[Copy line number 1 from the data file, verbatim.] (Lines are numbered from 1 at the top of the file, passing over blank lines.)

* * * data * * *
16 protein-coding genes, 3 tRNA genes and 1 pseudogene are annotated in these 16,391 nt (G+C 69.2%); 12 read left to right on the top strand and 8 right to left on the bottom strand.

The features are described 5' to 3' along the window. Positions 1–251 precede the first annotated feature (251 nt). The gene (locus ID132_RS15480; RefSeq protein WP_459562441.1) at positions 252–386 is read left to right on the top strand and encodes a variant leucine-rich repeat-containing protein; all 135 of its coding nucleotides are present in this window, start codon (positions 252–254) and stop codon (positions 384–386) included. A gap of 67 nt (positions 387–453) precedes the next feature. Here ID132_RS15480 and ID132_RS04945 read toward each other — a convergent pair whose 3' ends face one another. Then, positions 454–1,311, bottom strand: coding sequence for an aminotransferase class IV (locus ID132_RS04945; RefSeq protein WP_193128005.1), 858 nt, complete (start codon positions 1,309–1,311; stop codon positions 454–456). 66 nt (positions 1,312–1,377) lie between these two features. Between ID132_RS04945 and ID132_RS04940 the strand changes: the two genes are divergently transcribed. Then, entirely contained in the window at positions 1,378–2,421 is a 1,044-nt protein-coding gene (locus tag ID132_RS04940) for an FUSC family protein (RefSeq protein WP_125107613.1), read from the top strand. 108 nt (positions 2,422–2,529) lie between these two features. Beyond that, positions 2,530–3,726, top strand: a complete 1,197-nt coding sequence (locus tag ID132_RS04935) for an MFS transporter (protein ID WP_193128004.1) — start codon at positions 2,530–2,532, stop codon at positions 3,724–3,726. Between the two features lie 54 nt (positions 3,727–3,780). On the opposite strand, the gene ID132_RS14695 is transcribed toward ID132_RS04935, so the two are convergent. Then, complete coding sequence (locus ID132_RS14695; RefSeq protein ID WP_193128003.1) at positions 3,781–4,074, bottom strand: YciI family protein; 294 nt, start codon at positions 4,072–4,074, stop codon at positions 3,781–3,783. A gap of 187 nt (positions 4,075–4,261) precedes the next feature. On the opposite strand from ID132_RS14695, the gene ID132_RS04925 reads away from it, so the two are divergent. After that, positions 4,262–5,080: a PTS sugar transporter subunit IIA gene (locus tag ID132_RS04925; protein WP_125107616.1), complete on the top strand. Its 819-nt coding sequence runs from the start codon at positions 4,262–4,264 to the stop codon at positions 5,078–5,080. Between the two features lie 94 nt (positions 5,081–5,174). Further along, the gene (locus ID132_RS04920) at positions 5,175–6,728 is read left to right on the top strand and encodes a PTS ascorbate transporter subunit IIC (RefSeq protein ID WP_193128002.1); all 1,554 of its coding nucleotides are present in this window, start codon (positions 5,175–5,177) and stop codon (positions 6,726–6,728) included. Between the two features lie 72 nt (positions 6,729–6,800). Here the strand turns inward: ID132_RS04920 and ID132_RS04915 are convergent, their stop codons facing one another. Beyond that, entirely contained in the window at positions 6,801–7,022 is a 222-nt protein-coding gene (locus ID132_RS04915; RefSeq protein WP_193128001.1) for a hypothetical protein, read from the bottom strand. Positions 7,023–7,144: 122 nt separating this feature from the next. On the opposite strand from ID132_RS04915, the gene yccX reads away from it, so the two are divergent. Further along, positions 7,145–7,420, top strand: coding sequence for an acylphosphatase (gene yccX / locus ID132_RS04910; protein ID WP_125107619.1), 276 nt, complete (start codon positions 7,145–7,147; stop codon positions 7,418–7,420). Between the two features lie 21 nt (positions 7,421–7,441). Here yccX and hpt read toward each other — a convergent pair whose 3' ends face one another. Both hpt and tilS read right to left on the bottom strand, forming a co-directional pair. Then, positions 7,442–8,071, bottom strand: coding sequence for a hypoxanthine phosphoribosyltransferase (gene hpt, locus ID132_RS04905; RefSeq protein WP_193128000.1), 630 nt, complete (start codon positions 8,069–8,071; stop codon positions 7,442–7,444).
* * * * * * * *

16 protein-coding genes, 3 tRNA genes and 1 pseudogene are annotated in these 16,391 nt (G+C 69.2%); 12 read left to right on the top strand and 8 right to left on the bottom strand.